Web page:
Today’s Random Player From the Baseball Project That May or May Not Amount to Anything is Rick Wise.  Wise came up in the Philadelphia Phillies organization and had become a pretty good starter.  In 1971 he pitched 272.1 innings with 155 strikeouts, a 2.88 ERA and a 17-14 record.  Remember, this was for a Phillies team that would go on to lose 95 games that year.  On June 23 of that season he got the start against Cincinnati.  That day he struck out only three Reds that day, but he only walked one and allowed zero hits.  At the plate Wise homered twice, driving in three of the four runs.  It was easily the best game of his young career.  He was just 25 years old.


But Wise wanted a raise.  This was before Peter Seitz’s ruling so getting a raise was not an option.  The biggest issue was that no one was willing to go to Philly.  Hell, the whole Curt Flood battle began because he was traded to Philadelphia.  Fortunately for the Phillies the Cardinals had a similar situation with a young pitcher who was demanding more money.  So on February 25, 1972, the two pitchers were traded for each other straight up.  Wise pitched pretty well for St. Louis in 1972 (3.11 ERA, 110 ERA+, 2.92 FIP in 269 innings), but it is what the other pitcher did in Philadelphia that is remembered by everyone.  More on that later.


After two seasons in St. Louis Wise and Bernie Carbo were sent to Boston for Reggie Smith and Ken Tatum.  Wise was a disappointment in Boston – though he is the answer to the trivia question “Who was the winning pitcher in the famous Game 6 of the 1975 World Series?” – and right before the start of the 1978 season Wise was traded again.  This time he, Bo Diaz, Ted Cox, and Mike Paxton were sent to the Indians for Fred Kendall and a 23-year old pitcher.  Again, we’ll discuss this later.  After two so-so years with the Tribe he signed with the San Diego Padres.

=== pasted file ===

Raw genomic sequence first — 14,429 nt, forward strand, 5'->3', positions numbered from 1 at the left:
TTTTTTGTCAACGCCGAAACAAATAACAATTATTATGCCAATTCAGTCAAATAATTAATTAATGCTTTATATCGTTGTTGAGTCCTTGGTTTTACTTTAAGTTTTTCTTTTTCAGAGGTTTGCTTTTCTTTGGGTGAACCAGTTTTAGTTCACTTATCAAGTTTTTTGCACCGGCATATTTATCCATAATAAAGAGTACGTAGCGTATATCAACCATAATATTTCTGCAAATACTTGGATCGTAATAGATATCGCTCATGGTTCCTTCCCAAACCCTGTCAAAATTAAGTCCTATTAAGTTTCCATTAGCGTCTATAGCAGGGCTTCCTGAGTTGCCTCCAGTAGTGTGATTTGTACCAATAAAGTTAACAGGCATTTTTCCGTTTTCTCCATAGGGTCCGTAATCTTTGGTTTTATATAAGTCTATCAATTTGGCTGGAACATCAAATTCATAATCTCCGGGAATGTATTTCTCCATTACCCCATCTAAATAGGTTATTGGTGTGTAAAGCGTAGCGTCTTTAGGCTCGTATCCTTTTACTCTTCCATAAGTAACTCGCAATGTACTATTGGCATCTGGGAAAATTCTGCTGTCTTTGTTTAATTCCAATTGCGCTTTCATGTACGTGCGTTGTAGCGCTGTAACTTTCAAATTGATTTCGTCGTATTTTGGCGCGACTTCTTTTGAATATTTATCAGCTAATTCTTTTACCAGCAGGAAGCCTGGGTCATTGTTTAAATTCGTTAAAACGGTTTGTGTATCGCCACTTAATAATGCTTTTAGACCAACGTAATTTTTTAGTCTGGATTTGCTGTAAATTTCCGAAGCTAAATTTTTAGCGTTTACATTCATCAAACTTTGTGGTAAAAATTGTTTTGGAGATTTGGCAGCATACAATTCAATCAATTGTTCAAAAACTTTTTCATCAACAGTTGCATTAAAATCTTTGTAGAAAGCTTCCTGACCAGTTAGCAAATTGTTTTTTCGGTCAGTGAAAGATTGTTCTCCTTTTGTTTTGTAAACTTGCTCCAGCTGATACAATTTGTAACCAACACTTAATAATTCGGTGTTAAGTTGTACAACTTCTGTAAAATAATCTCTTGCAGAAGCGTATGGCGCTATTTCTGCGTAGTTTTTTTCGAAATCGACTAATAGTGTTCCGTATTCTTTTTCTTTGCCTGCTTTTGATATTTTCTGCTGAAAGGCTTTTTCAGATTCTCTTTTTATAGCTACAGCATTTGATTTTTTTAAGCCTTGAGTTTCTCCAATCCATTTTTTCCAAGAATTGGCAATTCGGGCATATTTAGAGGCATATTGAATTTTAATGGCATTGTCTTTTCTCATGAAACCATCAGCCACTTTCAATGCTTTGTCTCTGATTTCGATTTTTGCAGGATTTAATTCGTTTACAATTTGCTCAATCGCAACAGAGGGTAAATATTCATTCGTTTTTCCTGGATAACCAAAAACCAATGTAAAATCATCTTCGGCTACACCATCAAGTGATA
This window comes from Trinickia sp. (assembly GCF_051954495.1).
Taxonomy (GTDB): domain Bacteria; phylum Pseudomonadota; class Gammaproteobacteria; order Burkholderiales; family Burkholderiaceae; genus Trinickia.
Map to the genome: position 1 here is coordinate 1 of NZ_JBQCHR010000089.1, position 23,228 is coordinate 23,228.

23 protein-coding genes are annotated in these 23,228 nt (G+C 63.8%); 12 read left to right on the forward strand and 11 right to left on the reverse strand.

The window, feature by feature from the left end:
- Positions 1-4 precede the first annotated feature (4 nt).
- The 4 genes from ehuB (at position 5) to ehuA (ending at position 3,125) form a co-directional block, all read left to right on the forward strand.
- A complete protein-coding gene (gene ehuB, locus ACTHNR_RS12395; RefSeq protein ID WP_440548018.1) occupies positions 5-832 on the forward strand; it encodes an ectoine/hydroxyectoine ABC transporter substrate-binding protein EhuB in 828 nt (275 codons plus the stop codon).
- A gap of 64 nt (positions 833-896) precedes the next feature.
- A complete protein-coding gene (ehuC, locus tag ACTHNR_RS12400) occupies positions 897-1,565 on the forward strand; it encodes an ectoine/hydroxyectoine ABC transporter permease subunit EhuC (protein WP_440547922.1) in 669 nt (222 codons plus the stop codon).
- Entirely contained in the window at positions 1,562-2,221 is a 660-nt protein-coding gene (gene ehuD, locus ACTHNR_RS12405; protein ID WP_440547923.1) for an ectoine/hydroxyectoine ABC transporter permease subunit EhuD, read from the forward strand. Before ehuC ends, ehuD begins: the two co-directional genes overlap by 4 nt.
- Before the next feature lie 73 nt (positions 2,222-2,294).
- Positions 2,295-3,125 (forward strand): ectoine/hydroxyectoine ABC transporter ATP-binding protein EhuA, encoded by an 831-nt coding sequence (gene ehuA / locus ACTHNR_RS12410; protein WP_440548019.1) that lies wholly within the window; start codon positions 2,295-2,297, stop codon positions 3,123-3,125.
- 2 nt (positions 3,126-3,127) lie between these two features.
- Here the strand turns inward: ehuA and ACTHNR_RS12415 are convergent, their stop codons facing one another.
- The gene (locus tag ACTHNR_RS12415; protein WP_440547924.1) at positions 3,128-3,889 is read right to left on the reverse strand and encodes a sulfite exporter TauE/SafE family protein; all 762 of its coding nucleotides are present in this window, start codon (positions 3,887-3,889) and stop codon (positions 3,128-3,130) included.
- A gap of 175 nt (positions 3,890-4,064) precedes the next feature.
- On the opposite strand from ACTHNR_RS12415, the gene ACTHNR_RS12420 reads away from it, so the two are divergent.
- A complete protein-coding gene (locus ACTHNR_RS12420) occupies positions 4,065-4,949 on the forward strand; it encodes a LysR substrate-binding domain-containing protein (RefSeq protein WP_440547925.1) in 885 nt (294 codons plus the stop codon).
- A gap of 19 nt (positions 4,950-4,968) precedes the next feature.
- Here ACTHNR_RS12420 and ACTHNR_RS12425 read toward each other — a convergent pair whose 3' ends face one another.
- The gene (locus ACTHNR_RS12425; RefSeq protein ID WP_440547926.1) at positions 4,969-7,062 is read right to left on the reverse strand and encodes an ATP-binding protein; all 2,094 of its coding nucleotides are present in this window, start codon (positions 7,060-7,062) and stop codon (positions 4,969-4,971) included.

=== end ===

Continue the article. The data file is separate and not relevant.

Overall Rick Wise posted a 3.69 ERA, a 188-181 record, 1,647 strikeouts in 3,127.1 innings.  But what he will be remembered for is else was involved in his trades.


Reggie Smith had a very good career (marginally Hall worthy – a 64.68 Hall of Fame Rating, though below average for a right fielder is still a very good score), but the two pitchers are the bigger story.


In 1972 Steve Carlton went 27-10 with a 1.97 ERA for the Phillies as they lost 97 times.  Carlton won the Cy Young Award and would go on to win three more with the Phillies as they moved towards respectability and eventually success, winning five division titles and their first World Series championship over the next decade.  In 1996 Carlton was inducted into Cooperstown.


In 1978 Dennis Eckersley won 20 games for Boston and 17 more in 1979.  By the mid 80’s he was a complete mess and after the 1986 season he checked into rehab.  By 1987 he was Oakland’s closer and from 1988 through 1992 he saved 220 games and won the 1992 Cy Young Award (questionable choice) and Most Valuable Player (a complete joke and the worst selection of the 1990’s).  Eckersley got his induction ceremony in 2004.


Yes, twice in Rick Wise’s career he was traded for a future Hall of Fame pitcher.  Such is the way with some players.


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